Immigration Department evaluations of Prime Minister Justin Trudeau’s effort to welcome 26,000 refugees from war-torn Syria reveal high rates of unemployment, costly barriers to rental housing and difficulties shifting from Arabic to French or English.
Although many refugee families are doing relatively well after their first 12 months in Canada, when they’re supported mostly by the federal government, others are facing a range of trials as they transfer in “Month 13” to provincial welfare and other programs.
One category of refugees is doing better than others.
Just over half of the adults among the 9,000 Syrian refugees who have been privately sponsored in Canada, largely by churches and other religious organizations, have jobs, Immigration official Chantal Goyette said in a talk delivered at the March Metropolis conference in Montreal.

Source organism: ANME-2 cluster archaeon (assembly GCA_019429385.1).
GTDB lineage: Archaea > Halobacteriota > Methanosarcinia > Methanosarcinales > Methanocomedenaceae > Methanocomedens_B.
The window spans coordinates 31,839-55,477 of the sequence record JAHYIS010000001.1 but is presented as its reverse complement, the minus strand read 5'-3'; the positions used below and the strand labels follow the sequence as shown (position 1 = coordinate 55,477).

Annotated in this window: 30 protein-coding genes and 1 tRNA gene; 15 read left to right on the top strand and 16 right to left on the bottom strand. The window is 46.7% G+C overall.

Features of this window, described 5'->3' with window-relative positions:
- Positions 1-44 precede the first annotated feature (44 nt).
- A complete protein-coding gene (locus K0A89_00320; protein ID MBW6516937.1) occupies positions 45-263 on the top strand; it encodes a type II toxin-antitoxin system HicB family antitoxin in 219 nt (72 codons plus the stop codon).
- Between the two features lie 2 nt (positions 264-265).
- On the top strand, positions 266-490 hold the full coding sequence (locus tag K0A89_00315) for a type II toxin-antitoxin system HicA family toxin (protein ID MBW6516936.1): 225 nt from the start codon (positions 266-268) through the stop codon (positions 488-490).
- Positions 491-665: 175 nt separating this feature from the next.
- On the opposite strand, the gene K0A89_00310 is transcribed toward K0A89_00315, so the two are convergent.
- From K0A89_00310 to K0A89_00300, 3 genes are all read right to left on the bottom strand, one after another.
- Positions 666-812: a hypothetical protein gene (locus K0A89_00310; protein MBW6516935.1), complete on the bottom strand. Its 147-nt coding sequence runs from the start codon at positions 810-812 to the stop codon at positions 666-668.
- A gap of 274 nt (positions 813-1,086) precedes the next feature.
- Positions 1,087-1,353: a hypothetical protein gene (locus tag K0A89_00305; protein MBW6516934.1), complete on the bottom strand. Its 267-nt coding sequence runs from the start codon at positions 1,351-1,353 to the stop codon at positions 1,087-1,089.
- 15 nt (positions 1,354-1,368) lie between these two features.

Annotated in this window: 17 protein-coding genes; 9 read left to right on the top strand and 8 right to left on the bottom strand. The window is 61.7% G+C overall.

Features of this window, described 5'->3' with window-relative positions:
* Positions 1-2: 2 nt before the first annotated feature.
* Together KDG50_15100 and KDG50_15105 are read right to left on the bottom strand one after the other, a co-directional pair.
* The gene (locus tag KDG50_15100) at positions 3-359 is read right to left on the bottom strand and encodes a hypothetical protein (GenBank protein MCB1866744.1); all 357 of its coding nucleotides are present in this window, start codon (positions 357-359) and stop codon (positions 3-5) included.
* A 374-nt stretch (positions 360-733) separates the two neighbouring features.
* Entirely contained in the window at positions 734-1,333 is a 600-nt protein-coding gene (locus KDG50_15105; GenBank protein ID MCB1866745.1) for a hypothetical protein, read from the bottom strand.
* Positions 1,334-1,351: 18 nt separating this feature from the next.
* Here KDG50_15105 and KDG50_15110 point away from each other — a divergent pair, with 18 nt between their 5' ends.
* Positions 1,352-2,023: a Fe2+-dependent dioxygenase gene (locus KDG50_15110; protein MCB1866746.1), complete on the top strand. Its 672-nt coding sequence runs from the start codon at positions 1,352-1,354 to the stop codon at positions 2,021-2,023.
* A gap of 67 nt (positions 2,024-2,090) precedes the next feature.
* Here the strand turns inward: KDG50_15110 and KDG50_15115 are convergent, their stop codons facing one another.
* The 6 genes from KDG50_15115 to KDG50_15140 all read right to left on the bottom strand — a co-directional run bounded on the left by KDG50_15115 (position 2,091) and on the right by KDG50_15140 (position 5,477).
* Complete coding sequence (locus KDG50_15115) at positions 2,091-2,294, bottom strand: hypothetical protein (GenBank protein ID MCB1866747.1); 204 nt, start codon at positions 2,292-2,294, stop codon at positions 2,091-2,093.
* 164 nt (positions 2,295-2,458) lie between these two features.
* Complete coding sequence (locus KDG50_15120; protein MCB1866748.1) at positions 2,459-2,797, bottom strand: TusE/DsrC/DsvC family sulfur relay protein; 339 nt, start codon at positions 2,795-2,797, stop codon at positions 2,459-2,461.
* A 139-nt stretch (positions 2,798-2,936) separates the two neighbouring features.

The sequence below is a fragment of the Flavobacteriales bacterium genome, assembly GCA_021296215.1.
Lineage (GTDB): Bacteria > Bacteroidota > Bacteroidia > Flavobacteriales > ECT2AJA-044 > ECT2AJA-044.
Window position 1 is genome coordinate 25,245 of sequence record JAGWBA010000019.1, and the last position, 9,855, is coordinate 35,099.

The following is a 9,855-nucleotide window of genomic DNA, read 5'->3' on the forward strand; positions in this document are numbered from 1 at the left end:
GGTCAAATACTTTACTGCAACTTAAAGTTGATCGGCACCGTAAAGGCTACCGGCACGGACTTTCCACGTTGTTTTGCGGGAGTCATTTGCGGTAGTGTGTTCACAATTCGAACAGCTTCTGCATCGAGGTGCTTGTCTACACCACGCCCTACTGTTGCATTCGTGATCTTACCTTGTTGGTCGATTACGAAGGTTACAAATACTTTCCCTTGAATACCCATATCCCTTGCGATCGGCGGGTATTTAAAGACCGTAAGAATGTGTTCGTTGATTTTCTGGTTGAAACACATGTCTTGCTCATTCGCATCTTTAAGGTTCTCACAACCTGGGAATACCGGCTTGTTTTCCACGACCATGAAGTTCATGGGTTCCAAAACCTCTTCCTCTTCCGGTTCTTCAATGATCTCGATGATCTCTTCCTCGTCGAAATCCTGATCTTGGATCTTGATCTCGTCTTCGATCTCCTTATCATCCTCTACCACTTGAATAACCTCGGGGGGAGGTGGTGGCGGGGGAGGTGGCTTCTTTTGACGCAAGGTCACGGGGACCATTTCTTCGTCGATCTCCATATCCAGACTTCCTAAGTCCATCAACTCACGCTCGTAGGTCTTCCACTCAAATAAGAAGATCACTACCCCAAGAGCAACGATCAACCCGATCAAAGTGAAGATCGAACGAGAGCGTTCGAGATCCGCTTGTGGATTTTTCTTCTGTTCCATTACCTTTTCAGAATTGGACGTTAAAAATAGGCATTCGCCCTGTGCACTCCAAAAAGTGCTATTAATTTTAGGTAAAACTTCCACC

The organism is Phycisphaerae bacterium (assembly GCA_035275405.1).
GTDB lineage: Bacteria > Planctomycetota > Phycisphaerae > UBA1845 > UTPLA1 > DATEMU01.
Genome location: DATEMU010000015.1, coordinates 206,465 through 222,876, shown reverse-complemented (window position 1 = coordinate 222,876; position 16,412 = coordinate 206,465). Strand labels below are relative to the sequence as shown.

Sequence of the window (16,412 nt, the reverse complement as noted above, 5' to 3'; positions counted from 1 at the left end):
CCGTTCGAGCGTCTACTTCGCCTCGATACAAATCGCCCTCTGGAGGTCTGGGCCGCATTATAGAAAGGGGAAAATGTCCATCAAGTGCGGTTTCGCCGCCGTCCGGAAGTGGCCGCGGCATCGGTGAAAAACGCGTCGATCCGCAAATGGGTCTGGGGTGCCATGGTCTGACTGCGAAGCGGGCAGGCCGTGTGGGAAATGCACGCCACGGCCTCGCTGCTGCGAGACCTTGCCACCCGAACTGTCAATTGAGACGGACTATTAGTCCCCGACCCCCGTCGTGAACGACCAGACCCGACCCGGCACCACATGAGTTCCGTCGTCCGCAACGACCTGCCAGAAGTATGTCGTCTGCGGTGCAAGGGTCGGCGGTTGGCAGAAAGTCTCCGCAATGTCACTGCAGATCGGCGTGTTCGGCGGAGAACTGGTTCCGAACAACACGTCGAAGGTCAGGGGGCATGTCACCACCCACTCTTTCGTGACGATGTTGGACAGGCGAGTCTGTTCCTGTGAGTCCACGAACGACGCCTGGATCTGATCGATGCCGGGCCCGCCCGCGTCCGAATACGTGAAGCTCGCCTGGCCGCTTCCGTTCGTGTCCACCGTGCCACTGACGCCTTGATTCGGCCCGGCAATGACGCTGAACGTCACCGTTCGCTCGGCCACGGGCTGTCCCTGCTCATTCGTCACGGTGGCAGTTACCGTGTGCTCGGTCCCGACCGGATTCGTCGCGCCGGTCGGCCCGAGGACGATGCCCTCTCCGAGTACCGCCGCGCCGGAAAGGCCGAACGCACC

Jan 22, 2020A Myanmar-appointed panel concluded on Monday (Jan 20) that some soldiers likely committed war crimes against its Rohingya Muslim community but the military was not guilty of genocide, findings swiftly condemned by rights groups. The “Independent Commission Of Enquiry (ICOE)” released the results of its probe just ahead of a ruling on Thursday by the […]
Mar 22, 2019
Mar 21, 2019